Tshwane Residents Can Sell Excess Power Back to the Municipal Grid

  • The Tshwane Metro has opened applications for residents to install small scale embedded generation (SSEG) systems to enable a reverse feed transaction from the seller to the grid.

“All the resident needs to do is complete an application form and submit it to the municipality,” said metro spokesperson Lindela Mashigo. “The application will be assessed internally. If all is correct, approval will be granted and the applicant will be informed.”

“The resident will continue with the installation of the SSEG system as per the approval. When all is completed, the system will be commissioned. The completion of the process from application to commissioning also depends on the resident,” said Mashigo.

The offer also includes residents who are already connected to the grid.

No tariff was specified in the announcement but their website reveals that after approval, customers will receive a bidirectional meter with two registers. The customer then buys electricity at the applicable tariff for the import register from the City. The customer will receive a NERSA-approved 11,99 c/kWh on the export register, as per the current tariff structure.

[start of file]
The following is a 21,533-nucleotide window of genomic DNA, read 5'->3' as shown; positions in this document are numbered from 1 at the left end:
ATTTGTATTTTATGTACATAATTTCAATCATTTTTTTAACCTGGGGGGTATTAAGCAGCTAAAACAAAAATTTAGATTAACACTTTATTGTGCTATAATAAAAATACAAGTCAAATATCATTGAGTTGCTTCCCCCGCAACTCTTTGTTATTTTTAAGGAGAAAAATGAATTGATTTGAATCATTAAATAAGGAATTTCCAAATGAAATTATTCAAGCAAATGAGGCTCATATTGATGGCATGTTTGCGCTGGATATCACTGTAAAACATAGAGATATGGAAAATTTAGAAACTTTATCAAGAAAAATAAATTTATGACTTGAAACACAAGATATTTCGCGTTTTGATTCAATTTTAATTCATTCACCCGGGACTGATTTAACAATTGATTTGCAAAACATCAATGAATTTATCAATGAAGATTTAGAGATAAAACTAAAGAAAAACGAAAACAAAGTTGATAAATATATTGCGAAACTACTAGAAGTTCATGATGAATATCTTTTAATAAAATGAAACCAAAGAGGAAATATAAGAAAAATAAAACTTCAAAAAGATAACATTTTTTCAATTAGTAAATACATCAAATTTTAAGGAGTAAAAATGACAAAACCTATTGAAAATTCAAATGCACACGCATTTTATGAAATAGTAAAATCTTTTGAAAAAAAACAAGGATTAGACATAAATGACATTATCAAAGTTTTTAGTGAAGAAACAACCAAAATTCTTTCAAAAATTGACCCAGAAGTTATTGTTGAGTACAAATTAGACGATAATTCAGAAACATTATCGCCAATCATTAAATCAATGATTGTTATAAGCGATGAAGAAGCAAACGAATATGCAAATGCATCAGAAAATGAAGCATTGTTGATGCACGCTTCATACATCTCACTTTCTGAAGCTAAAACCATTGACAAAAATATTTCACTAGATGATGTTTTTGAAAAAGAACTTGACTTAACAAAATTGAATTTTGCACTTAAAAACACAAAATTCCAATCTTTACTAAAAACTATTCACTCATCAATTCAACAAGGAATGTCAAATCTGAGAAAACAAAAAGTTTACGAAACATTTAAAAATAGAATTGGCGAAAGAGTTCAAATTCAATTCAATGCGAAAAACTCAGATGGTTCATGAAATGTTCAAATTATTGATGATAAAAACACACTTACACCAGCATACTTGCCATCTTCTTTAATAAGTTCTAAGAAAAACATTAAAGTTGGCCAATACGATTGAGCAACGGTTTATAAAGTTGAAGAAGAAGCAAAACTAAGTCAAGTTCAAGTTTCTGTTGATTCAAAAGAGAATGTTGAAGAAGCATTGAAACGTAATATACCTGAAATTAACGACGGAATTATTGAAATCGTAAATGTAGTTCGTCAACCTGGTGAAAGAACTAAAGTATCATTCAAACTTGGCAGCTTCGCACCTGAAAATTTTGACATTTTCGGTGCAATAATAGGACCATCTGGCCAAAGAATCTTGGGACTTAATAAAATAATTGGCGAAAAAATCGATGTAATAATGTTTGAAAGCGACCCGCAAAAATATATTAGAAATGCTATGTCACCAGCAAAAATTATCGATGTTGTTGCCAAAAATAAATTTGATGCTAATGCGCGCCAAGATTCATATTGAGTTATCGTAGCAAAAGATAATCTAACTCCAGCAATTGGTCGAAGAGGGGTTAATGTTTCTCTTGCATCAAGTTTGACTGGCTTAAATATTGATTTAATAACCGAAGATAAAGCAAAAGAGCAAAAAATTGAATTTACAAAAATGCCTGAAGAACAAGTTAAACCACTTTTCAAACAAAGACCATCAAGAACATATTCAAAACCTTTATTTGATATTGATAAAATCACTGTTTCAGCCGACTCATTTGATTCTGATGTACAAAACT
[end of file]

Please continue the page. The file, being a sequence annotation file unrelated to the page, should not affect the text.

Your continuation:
Anyone interested in applying for SSEG can e-mail sseg@tshwane.gov.za

Other challenges

The Tshwane metro reports that due to the ongoing Eskom-declared load-shedding, the performance and reliability of City of Tshwane electricity infrastructure is negatively affected as it is not designed to be switched off and on constantly.

When the electricity is switched back on after scheduled load-shedding, the electricity networks are exposed to high start-up currents and voltage spikes. This ageing and vulnerable equipment cannot consistently withstand these cumulative spikes, leading to frequent equipment failures and/or overload trips after scheduled load-shedding. The problem has been compounded by the unabated incidences of theft and vandalism of our cables across all seven regions of Tshwane.

Author: Bryan Groenendaal

3 Comments

  1. I can pay off a 10KWh battery in 20 months. It will cost me R3000.00 a month to store 1500KWh. It will be more attractive if you pay R1.50 for each KWh and the get R2.00 selling it back. Then it is R0.50 to store 1KWh.

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